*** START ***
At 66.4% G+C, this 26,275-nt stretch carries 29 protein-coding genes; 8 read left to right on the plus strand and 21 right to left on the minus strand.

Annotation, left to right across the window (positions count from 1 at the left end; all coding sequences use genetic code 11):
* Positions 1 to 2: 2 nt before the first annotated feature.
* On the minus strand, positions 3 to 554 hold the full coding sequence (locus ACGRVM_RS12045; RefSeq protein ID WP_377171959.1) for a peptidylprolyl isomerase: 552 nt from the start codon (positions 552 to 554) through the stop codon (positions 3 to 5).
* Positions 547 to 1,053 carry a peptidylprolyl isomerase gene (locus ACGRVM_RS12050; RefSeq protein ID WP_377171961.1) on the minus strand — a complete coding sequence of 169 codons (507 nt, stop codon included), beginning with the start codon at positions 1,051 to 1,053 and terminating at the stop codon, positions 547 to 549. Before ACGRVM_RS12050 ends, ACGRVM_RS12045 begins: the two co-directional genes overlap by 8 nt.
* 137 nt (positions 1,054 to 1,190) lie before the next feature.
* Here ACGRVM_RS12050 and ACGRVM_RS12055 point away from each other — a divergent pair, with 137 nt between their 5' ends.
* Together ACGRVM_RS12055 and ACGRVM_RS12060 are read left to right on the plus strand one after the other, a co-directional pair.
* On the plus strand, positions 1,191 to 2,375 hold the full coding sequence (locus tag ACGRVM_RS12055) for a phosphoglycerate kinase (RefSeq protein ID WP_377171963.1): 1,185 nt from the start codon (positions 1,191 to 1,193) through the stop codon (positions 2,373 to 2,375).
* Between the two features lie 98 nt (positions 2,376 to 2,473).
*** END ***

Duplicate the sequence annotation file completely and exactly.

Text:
At 66.4% G+C, this 26,275-nt stretch carries 29 protein-coding genes; 8 read left to right on the plus strand and 21 right to left on the minus strand.

Annotation, left to right across the window (positions count from 1 at the left end; all coding sequences use genetic code 11):
* Positions 1 to 2: 2 nt before the first annotated feature.
* On the minus strand, positions 3 to 554 hold the full coding sequence (locus ACGRVM_RS12045; RefSeq protein ID WP_377171959.1) for a peptidylprolyl isomerase: 552 nt from the start codon (positions 552 to 554) through the stop codon (positions 3 to 5).
* Positions 547 to 1,053 carry a peptidylprolyl isomerase gene (locus ACGRVM_RS12050; RefSeq protein ID WP_377171961.1) on the minus strand — a complete coding sequence of 169 codons (507 nt, stop codon included), beginning with the start codon at positions 1,051 to 1,053 and terminating at the stop codon, positions 547 to 549. Before ACGRVM_RS12050 ends, ACGRVM_RS12045 begins: the two co-directional genes overlap by 8 nt.
* 137 nt (positions 1,054 to 1,190) lie before the next feature.
* Here ACGRVM_RS12050 and ACGRVM_RS12055 point away from each other — a divergent pair, with 137 nt between their 5' ends.
* Together ACGRVM_RS12055 and ACGRVM_RS12060 are read left to right on the plus strand one after the other, a co-directional pair.
* On the plus strand, positions 1,191 to 2,375 hold the full coding sequence (locus tag ACGRVM_RS12055) for a phosphoglycerate kinase (RefSeq protein ID WP_377171963.1): 1,185 nt from the start codon (positions 1,191 to 1,193) through the stop codon (positions 2,373 to 2,375).
* Between the two features lie 98 nt (positions 2,376 to 2,473).